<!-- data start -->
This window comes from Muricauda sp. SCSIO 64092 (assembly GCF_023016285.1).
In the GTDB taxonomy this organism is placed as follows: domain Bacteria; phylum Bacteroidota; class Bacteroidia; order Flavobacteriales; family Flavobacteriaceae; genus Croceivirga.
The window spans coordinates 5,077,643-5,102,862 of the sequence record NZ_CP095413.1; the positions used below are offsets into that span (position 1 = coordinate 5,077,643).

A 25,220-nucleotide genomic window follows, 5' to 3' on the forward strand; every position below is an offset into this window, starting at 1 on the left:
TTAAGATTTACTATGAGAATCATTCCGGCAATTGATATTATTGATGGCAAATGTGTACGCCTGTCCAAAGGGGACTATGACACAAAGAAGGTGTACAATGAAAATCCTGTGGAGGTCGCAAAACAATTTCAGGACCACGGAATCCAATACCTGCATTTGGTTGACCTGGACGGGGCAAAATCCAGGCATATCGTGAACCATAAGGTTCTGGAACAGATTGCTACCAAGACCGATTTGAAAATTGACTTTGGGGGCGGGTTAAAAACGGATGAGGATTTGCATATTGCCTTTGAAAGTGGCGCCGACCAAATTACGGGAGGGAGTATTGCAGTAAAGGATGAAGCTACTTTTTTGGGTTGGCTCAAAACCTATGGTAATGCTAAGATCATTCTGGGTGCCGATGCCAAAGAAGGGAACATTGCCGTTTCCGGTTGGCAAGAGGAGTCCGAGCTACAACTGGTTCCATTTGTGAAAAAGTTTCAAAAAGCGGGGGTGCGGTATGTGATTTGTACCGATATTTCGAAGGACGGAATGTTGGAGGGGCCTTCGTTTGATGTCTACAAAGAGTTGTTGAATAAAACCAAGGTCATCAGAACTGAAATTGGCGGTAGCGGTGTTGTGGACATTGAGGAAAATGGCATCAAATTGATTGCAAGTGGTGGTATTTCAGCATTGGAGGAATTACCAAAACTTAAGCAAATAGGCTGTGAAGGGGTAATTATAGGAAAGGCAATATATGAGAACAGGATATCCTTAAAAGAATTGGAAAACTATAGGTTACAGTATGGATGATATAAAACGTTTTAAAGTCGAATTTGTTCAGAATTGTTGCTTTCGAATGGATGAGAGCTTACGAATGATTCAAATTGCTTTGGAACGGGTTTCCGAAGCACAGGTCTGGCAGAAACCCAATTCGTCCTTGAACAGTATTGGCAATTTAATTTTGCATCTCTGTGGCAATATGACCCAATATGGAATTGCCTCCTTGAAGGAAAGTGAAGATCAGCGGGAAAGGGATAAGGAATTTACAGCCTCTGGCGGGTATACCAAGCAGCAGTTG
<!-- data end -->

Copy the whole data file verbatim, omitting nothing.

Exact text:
This window comes from Muricauda sp. SCSIO 64092 (assembly GCF_023016285.1).
In the GTDB taxonomy this organism is placed as follows: domain Bacteria; phylum Bacteroidota; class Bacteroidia; order Flavobacteriales; family Flavobacteriaceae; genus Croceivirga.
The window spans coordinates 5,077,643-5,102,862 of the sequence record NZ_CP095413.1; the positions used below are offsets into that span (position 1 = coordinate 5,077,643).

A 25,220-nucleotide genomic window follows, 5' to 3' on the forward strand; every position below is an offset into this window, starting at 1 on the left:
TTAAGATTTACTATGAGAATCATTCCGGCAATTGATATTATTGATGGCAAATGTGTACGCCTGTCCAAAGGGGACTATGACACAAAGAAGGTGTACAATGAAAATCCTGTGGAGGTCGCAAAACAATTTCAGGACCACGGAATCCAATACCTGCATTTGGTTGACCTGGACGGGGCAAAATCCAGGCATATCGTGAACCATAAGGTTCTGGAACAGATTGCTACCAAGACCGATTTGAAAATTGACTTTGGGGGCGGGTTAAAAACGGATGAGGATTTGCATATTGCCTTTGAAAGTGGCGCCGACCAAATTACGGGAGGGAGTATTGCAGTAAAGGATGAAGCTACTTTTTTGGGTTGGCTCAAAACCTATGGTAATGCTAAGATCATTCTGGGTGCCGATGCCAAAGAAGGGAACATTGCCGTTTCCGGTTGGCAAGAGGAGTCCGAGCTACAACTGGTTCCATTTGTGAAAAAGTTTCAAAAAGCGGGGGTGCGGTATGTGATTTGTACCGATATTTCGAAGGACGGAATGTTGGAGGGGCCTTCGTTTGATGTCTACAAAGAGTTGTTGAATAAAACCAAGGTCATCAGAACTGAAATTGGCGGTAGCGGTGTTGTGGACATTGAGGAAAATGGCATCAAATTGATTGCAAGTGGTGGTATTTCAGCATTGGAGGAATTACCAAAACTTAAGCAAATAGGCTGTGAAGGGGTAATTATAGGAAAGGCAATATATGAGAACAGGATATCCTTAAAAGAATTGGAAAACTATAGGTTACAGTATGGATGATATAAAACGTTTTAAAGTCGAATTTGTTCAGAATTGTTGCTTTCGAATGGATGAGAGCTTACGAATGATTCAAATTGCTTTGGAACGGGTTTCCGAAGCACAGGTCTGGCAGAAACCCAATTCGTCCTTGAACAGTATTGGCAATTTAATTTTGCATCTCTGTGGCAATATGACCCAATATGGAATTGCCTCCTTGAAGGAAAGTGAAGATCAGCGGGAAAGGGATAAGGAATTTACAGCCTCTGGCGGGTATACCAAGCAGCAGTTG